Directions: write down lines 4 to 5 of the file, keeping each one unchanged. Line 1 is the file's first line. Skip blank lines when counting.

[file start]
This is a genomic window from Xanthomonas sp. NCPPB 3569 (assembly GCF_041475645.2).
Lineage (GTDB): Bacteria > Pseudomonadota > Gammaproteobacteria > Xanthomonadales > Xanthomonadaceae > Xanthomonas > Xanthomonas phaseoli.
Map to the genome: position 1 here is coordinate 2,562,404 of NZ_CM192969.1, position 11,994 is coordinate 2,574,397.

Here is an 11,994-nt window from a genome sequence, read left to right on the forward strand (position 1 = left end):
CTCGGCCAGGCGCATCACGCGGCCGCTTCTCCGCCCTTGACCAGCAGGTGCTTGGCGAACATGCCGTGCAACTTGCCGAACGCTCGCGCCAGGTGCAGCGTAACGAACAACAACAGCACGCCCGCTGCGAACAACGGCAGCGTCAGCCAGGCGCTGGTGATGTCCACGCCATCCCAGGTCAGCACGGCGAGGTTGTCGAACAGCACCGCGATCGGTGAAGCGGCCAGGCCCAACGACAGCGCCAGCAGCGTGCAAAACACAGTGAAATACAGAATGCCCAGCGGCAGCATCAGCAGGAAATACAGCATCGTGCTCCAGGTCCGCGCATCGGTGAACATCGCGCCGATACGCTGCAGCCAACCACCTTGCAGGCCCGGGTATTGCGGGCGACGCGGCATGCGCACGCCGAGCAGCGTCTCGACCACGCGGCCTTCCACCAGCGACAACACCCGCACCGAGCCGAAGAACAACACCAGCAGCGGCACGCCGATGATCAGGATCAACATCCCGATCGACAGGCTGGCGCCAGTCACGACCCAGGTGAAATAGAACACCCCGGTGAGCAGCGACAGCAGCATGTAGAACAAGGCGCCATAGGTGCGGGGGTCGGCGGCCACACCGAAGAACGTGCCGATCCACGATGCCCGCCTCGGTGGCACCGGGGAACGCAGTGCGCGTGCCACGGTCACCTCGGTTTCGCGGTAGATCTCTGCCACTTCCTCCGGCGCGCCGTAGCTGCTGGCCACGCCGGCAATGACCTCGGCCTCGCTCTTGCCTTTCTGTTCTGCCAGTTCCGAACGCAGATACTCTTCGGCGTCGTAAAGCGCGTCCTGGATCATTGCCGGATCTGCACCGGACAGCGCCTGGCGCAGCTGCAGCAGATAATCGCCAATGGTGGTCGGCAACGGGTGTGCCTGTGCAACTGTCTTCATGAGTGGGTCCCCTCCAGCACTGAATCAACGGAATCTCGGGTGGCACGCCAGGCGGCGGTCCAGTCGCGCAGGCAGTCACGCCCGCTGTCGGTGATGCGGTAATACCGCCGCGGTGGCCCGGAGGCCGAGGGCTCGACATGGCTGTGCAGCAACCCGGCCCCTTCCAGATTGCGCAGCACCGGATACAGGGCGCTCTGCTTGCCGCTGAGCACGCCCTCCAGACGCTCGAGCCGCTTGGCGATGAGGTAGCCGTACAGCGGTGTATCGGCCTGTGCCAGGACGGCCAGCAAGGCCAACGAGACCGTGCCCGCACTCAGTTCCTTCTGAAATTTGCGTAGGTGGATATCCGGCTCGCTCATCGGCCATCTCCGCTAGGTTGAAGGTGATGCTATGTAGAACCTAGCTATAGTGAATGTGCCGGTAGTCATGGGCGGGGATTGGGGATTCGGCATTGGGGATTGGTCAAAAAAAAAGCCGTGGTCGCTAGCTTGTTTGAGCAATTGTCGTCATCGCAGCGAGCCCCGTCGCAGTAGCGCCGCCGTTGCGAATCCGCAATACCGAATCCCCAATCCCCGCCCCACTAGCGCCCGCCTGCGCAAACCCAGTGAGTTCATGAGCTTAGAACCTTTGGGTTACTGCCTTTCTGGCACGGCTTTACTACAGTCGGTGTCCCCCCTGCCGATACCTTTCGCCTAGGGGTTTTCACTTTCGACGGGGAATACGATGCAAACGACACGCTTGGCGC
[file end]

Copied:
Here is an 11,994-nt window from a genome sequence, read left to right on the forward strand (position 1 = left end):
CTCGGCCAGGCGCATCACGCGGCCGCTTCTCCGCCCTTGACCAGCAGGTGCTTGGCGAACATGCCGTGCAACTTGCCGAACGCTCGCGCCAGGTGCAGCGTAACGAACAACAACAGCACGCCCGCTGCGAACAACGGCAGCGTCAGCCAGGCGCTGGTGATGTCCACGCCATCCCAGGTCAGCACGGCGAGGTTGTCGAACAGCACCGCGATCGGTGAAGCGGCCAGGCCCAACGACAGCGCCAGCAGCGTGCAAAACACAGTGAAATACAGAATGCCCAGCGGCAGCATCAGCAGGAAATACAGCATCGTGCTCCAGGTCCGCGCATCGGTGAACATCGCGCCGATACGCTGCAGCCAACCACCTTGCAGGCCCGGGTATTGCGGGCGACGCGGCATGCGCACGCCGAGCAGCGTCTCGACCACGCGGCCTTCCACCAGCGACAACACCCGCACCGAGCCGAAGAACAACACCAGCAGCGGCACGCCGATGATCAGGATCAACATCCCGATCGACAGGCTGGCGCCAGTCACGACCCAGGTGAAATAGAACACCCCGGTGAGCAGCGACAGCAGCATGTAGAACAAGGCGCCATAGGTGCGGGGGTCGGCGGCCACACCGAAGAACGTGCCGATCCACGATGCCCGCCTCGGTGGCACCGGGGAACGCAGTGCGCGTGCCACGGTCACCTCGGTTTCGCGGTAGATCTCTGCCACTTCCTCCGGCGCGCCGTAGCTGCTGGCCACGCCGGCAATGACCTCGGCCTCGCTCTTGCCTTTCTGTTCTGCCAGTTCCGAACGCAGATACTCTTCGGCGTCGTAAAGCGCGTCCTGGATCATTGCCGGATCTGCACCGGACAGCGCCTGGCGCAGCTGCAGCAGATAATCGCCAATGGTGGTCGGCAACGGGTGTGCCTGTGCAACTGTCTTCATGAGTGGGTCCCCTCCAGCACTGAATCAACGGAATCTCGGGTGGCACGCCAGGCGGCGGTCCAGTCGCGCAGGCAGTCACGCCCGCTGTCGGTGATGCGGTAATACCGCCGCGGTGGCCCGGAGGCCGAGGGCTCGACATGGCTGTGCAGCAACCCGGCCCCTTCCAGATTGCGCAGCACCGGATACAGGGCGCTCTGCTTGCCGCTGAGCACGCCCTCCAGACGCTCGAGCCGCTTGGCGATGAGGTAGCCGTACAGCGGTGTATCGGCCTGTGCCAGGACGGCCAGCAAGGCCAACGAGACCGTGCCCGCACTCAGTTCCTTCTGAAATTTGCGTAGGTGGATATCCGGCTCGCTCATCGGCCATCTCCGCTAGGTTGAAGGTGATGCTATGTAGAACCTAGCTATAGTGAATGTGCCGGTAGTCATGGGCGGGGATTGGGGATTCGGCATTGGGGATTGGTCAAAAAAAAAGCCGTGGTCGCTAGCTTGTTTGAGCAATTGTCGTCATCGCAGCGAGCCCCGTCGCAGTAGCGCCGCCGTTGCGAATCCGCAATACCGAATCCCCAATCCCCGCCCCACTAGCGCCCGCCTGCGCAAACCCAGTGAGTTCATGAGCTTAGAACCTTTGGGTTACTGCCTTTCTGGCACGGCTTTACTACAGTCGGTGTCCCCCCTGCCGATACCTTTCGCCTAGGGGTTTTCACTTTCGACGGGGAATACGATGCAAACGACACGCTTGGCGC